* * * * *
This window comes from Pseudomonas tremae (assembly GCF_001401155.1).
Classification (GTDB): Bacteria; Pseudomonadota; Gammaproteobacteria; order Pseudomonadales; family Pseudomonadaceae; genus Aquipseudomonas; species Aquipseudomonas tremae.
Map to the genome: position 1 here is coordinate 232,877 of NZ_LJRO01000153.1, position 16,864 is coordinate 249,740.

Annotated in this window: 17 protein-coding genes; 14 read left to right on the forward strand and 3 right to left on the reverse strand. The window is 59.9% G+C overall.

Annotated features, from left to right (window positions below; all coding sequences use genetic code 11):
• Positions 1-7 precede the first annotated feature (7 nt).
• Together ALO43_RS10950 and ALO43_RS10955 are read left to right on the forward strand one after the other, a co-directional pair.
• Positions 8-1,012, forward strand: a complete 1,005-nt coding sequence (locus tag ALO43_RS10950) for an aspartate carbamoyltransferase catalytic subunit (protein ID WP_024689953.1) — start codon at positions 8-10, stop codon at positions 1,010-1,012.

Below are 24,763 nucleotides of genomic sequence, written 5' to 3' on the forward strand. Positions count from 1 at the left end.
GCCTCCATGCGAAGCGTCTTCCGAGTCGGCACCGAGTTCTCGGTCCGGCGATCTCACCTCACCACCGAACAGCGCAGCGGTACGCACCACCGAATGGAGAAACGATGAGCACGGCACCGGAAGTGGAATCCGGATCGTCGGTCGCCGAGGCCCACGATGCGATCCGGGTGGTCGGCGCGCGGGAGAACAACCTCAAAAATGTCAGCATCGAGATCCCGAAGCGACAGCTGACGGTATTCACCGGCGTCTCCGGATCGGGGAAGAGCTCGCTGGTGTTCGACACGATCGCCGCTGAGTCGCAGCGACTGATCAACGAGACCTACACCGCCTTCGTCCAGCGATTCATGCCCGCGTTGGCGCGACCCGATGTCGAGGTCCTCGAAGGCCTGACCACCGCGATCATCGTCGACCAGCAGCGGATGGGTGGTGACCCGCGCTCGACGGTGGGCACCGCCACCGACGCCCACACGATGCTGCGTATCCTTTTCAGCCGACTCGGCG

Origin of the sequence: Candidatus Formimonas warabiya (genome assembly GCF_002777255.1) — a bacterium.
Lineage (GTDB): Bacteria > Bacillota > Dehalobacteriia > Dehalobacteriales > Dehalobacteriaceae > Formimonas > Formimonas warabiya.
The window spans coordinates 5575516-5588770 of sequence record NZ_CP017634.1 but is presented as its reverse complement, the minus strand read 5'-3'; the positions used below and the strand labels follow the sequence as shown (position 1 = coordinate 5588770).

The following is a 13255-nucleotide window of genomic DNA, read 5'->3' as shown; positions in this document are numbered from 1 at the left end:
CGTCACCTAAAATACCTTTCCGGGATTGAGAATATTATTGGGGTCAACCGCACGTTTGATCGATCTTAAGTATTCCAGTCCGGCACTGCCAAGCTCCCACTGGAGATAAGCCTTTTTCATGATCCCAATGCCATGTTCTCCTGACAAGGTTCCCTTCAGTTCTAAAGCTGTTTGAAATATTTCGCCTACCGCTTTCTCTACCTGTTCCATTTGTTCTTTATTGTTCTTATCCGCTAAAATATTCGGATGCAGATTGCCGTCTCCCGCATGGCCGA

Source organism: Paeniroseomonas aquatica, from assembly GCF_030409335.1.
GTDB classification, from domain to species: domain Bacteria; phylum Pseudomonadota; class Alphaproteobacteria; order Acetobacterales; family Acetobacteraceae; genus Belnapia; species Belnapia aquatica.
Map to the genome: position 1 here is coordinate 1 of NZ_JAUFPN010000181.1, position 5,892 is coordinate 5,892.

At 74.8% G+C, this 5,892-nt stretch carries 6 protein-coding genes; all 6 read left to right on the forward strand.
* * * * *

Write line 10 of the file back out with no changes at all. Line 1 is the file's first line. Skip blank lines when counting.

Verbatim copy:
GCCTCCATGCGAAGCGTCTTCCGAGTCGGCACCGAGTTCTCGGTCCGGCGATCTCACCTCACCACCGAACAGCGCAGCGGTACGCACCACCGAATGGAGAAACGATGAGCACGGCACCGGAAGTGGAATCCGGATCGTCGGTCGCCGAGGCCCACGATGCGATCCGGGTGGTCGGCGCGCGGGAGAACAACCTCAAAAATGTCAGCATCGAGATCCCGAAGCGACAGCTGACGGTATTCACCGGCGTCTCCGGATCGGGGAAGAGCTCGCTGGTGTTCGACACGATCGCCGCTGAGTCGCAGCGACTGATCAACGAGACCTACACCGCCTTCGTCCAGCGATTCATGCCCGCGTTGGCGCGACCCGATGTCGAGGTCCTCGAAGGCCTGACCACCGCGATCATCGTCGACCAGCAGCGGATGGGTGGTGACCCGCGCTCGACGGTGGGCACCGCCACCGACGCCCACACGATGCTGCGTATCCTTTTCAGCCGACTCGGCG